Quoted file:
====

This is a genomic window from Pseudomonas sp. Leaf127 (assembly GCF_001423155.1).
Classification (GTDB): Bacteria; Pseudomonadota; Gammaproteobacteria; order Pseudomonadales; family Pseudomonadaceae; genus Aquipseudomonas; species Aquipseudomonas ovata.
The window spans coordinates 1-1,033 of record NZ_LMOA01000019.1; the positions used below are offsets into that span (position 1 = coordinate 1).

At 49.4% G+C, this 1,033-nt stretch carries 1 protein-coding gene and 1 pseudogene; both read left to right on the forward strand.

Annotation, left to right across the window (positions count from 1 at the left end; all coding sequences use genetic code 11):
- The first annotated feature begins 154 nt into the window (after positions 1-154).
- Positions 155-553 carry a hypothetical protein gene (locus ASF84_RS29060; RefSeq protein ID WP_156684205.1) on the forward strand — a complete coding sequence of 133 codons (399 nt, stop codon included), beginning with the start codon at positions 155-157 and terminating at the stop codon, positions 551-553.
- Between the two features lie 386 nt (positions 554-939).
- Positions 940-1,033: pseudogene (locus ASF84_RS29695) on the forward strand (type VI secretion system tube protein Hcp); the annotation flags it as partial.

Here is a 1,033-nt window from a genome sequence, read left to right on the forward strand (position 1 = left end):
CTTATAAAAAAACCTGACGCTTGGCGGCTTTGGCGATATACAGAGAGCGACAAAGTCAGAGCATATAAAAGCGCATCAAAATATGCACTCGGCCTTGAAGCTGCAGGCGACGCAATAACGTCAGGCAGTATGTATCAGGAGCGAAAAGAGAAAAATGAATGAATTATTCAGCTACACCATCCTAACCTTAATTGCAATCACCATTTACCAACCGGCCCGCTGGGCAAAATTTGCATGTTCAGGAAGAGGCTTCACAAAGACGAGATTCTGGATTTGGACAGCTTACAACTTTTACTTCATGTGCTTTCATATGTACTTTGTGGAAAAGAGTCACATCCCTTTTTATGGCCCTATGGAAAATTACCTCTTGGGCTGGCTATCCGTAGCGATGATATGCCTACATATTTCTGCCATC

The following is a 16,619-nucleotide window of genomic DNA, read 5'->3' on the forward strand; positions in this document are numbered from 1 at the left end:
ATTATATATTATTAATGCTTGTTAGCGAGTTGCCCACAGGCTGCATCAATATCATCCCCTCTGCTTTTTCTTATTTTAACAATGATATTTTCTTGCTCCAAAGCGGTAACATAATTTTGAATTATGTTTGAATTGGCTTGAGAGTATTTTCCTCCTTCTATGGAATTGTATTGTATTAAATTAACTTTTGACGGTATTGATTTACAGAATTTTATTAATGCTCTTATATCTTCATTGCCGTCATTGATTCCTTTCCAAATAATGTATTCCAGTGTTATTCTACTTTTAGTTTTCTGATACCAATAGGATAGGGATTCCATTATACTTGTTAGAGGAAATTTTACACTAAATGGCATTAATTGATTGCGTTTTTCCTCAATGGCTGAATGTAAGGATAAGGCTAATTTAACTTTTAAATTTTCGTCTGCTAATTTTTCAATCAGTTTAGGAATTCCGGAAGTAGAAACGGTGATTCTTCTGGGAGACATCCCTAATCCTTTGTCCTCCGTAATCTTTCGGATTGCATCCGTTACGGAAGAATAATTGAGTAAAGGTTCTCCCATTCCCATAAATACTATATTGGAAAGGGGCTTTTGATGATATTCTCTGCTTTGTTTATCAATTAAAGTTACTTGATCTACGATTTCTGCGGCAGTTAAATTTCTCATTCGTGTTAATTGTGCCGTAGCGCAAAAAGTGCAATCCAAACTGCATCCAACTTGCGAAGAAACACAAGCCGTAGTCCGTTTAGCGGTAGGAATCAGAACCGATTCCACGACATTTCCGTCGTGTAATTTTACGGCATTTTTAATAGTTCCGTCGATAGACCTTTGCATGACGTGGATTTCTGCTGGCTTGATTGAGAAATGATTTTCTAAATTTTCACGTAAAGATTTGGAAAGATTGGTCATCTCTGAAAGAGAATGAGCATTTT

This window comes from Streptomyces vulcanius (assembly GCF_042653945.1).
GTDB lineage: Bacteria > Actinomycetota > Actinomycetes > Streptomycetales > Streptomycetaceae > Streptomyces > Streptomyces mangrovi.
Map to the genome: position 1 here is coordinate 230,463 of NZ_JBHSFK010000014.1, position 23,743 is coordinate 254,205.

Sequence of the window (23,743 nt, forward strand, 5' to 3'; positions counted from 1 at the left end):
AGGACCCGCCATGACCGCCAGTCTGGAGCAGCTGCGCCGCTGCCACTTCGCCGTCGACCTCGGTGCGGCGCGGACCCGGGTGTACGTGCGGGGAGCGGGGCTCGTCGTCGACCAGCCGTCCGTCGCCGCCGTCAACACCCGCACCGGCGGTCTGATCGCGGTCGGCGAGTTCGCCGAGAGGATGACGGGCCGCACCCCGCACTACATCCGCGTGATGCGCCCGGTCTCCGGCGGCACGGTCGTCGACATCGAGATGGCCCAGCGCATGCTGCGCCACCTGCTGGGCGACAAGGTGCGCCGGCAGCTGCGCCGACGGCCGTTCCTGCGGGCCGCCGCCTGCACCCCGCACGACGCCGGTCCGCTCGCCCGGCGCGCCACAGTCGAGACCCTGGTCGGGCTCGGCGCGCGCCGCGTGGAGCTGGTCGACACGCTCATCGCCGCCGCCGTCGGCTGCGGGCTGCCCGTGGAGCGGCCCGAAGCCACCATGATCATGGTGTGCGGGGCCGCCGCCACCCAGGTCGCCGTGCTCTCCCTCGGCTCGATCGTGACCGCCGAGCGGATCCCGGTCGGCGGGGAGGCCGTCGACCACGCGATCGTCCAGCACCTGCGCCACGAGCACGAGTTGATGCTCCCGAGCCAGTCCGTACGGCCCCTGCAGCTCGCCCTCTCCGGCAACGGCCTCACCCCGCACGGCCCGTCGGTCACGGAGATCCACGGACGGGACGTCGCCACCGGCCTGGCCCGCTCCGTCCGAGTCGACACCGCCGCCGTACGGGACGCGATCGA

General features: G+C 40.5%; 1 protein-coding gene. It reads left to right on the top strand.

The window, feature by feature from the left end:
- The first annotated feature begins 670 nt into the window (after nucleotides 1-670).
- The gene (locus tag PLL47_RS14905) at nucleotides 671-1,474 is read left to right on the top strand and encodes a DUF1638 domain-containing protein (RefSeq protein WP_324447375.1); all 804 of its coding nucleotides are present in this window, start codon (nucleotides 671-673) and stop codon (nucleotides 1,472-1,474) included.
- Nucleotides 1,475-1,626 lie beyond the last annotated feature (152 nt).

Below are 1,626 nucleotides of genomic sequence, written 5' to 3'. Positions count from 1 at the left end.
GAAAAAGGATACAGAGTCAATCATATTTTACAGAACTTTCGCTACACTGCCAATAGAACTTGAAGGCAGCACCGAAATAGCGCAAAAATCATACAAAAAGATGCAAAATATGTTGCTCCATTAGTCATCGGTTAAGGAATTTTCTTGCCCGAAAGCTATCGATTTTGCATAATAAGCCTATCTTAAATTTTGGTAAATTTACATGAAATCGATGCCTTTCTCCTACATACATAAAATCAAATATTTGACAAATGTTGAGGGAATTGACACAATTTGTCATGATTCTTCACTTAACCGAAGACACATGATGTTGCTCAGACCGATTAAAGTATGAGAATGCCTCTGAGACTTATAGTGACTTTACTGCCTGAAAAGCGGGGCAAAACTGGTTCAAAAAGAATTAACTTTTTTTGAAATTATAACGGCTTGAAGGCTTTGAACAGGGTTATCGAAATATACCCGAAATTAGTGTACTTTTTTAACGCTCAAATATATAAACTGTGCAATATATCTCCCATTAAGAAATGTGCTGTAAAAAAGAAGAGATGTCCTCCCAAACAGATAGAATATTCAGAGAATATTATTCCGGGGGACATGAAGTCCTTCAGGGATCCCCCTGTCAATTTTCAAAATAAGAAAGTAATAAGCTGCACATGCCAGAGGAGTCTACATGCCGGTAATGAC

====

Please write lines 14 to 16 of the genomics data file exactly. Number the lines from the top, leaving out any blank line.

This window comes from Streptomyces vulcanius (assembly GCF_042653945.1).
GTDB lineage: Bacteria > Actinomycetota > Actinomycetes > Streptomycetales > Streptomycetaceae > Streptomyces > Streptomyces mangrovi.
Map to the genome: position 1 here is coordinate 230,463 of NZ_JBHSFK010000014.1, position 23,743 is coordinate 254,205.